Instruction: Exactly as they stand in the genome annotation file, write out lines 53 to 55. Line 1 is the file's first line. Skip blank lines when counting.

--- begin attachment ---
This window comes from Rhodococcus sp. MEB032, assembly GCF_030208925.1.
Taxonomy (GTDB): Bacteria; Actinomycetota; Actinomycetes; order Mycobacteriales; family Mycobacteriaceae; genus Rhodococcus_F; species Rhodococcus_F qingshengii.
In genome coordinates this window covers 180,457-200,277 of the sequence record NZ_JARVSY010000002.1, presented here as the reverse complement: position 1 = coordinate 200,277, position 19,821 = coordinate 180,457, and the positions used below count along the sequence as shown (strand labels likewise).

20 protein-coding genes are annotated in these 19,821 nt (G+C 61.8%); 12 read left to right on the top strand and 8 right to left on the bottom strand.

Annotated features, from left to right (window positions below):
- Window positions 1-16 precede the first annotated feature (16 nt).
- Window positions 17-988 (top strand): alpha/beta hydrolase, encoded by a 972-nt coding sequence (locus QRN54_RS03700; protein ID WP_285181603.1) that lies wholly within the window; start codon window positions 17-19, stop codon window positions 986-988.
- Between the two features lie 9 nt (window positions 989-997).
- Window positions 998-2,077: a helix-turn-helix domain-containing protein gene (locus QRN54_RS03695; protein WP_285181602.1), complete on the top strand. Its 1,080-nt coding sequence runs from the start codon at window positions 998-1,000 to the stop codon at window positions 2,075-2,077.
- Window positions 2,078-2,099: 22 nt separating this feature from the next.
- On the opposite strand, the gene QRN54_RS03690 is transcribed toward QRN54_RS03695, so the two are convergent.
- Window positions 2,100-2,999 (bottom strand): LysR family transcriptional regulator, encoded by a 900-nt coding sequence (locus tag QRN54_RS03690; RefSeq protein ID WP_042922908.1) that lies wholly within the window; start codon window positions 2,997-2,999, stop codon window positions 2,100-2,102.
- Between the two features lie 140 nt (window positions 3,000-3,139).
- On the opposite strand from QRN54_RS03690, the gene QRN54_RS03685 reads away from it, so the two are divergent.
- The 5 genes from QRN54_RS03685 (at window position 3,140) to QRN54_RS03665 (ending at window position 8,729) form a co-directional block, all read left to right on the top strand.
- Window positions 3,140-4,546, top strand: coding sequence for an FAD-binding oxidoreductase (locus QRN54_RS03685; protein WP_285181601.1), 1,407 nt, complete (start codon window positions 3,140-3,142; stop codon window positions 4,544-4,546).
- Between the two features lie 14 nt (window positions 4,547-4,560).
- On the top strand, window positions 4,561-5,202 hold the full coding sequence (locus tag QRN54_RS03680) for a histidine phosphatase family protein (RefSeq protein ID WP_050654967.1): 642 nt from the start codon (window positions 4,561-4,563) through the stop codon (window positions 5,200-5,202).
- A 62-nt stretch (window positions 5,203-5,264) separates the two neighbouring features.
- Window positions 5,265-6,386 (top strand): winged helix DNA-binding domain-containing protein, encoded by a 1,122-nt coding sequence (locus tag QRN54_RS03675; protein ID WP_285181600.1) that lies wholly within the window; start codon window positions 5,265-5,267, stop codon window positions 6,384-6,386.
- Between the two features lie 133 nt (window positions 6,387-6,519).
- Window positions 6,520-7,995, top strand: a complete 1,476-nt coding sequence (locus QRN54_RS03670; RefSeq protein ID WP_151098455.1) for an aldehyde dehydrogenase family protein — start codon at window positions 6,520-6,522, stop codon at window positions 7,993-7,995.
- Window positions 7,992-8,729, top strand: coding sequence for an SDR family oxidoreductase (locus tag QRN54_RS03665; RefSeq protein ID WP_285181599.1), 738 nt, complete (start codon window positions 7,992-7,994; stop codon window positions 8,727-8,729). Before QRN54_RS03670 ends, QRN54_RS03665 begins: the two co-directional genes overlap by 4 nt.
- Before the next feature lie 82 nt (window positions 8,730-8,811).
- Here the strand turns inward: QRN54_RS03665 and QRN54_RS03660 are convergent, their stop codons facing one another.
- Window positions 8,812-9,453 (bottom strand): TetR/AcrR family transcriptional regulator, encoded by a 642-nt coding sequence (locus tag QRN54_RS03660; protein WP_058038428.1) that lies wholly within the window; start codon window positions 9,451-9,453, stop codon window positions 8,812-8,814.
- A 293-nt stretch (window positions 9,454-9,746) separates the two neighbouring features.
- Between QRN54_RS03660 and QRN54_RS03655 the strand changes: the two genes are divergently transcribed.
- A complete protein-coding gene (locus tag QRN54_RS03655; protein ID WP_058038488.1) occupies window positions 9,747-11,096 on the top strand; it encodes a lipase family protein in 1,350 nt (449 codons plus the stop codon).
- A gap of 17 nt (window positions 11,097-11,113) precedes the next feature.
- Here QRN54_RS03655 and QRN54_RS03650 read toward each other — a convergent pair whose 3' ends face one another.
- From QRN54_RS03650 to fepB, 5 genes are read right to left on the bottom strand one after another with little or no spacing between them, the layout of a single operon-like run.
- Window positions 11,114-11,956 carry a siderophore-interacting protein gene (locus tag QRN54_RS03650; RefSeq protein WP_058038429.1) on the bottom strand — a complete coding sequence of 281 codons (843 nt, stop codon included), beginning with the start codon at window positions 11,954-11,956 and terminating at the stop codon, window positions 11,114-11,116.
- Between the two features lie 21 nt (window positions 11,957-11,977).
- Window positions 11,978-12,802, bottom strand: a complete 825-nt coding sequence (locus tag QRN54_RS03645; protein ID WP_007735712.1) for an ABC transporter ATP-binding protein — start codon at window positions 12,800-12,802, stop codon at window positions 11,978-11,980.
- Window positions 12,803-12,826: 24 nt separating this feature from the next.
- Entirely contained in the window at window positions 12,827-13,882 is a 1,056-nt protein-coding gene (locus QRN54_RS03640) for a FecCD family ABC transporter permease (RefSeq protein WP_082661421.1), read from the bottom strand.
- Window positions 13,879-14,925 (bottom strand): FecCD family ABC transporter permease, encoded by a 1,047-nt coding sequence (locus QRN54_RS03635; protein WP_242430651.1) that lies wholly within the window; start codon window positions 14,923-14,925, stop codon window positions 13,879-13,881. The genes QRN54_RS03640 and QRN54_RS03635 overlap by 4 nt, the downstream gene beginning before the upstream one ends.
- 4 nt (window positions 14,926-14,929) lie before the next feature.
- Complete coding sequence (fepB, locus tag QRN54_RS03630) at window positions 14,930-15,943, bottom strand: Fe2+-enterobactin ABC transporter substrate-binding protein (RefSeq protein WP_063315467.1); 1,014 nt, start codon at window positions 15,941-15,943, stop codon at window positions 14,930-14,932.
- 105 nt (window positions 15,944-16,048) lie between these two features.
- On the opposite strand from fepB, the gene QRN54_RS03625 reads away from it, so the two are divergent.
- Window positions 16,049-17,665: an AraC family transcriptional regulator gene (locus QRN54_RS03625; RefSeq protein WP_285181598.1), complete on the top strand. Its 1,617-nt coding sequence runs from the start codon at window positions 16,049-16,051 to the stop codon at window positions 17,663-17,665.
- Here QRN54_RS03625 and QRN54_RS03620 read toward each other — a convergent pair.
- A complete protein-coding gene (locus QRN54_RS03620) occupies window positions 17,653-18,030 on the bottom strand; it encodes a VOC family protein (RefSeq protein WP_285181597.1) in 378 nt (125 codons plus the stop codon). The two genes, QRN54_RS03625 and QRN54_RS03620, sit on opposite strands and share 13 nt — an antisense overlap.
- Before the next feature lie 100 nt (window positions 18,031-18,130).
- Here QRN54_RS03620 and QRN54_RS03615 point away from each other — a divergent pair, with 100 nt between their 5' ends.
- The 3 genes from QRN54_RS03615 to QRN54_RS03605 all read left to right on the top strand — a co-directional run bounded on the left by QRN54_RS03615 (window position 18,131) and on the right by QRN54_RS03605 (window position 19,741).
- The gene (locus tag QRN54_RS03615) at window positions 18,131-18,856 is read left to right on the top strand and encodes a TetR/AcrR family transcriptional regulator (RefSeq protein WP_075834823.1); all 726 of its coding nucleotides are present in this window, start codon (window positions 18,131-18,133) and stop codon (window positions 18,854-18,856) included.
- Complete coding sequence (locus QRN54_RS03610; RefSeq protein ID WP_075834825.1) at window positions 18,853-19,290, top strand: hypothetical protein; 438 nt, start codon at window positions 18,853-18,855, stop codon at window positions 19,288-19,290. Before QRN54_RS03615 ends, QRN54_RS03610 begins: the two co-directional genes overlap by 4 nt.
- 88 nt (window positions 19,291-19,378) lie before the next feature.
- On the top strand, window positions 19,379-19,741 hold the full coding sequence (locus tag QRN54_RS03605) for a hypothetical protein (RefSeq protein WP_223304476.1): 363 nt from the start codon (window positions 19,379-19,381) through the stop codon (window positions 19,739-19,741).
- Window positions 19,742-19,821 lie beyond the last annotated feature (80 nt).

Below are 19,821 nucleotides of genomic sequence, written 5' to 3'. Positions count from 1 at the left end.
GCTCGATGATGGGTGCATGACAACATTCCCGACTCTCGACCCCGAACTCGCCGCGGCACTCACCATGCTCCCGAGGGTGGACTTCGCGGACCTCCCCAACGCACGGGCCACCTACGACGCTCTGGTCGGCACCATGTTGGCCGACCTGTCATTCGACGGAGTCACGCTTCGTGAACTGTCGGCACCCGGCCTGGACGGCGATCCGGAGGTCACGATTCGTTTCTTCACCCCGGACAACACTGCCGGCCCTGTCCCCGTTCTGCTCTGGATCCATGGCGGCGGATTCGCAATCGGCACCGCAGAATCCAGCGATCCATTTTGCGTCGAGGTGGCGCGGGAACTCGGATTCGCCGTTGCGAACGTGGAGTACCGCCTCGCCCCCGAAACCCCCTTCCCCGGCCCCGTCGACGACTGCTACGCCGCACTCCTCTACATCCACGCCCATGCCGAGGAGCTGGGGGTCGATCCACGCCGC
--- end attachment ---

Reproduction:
- Window positions 19,742-19,821 lie beyond the last annotated feature (80 nt).

Below are 19,821 nucleotides of genomic sequence, written 5' to 3'. Positions count from 1 at the left end.
GCTCGATGATGGGTGCATGACAACATTCCCGACTCTCGACCCCGAACTCGCCGCGGCACTCACCATGCTCCCGAGGGTGGACTTCGCGGACCTCCCCAACGCACGGGCCACCTACGACGCTCTGGTCGGCACCATGTTGGCCGACCTGTCATTCGACGGAGTCACGCTTCGTGAACTGTCGGCACCCGGCCTGGACGGCGATCCGGAGGTCACGATTCGTTTCTTCACCCCGGACAACACTGCCGGCCCTGTCCCCGTTCTGCTCTGGATCCATGGCGGCGGATTCGCAATCGGCACCGCAGAATCCAGCGATCCATTTTGCGTCGAGGTGGCGCGGGAACTCGGATTCGCCGTTGCGAACGTGGAGTACCGCCTCGCCCCCGAAACCCCCTTCCCCGGCCCCGTCGACGACTGCTACGCCGCACTCCTCTACATCCACGCCCATGCCGAGGAGCTGGGGGTCGATCCACGCCGC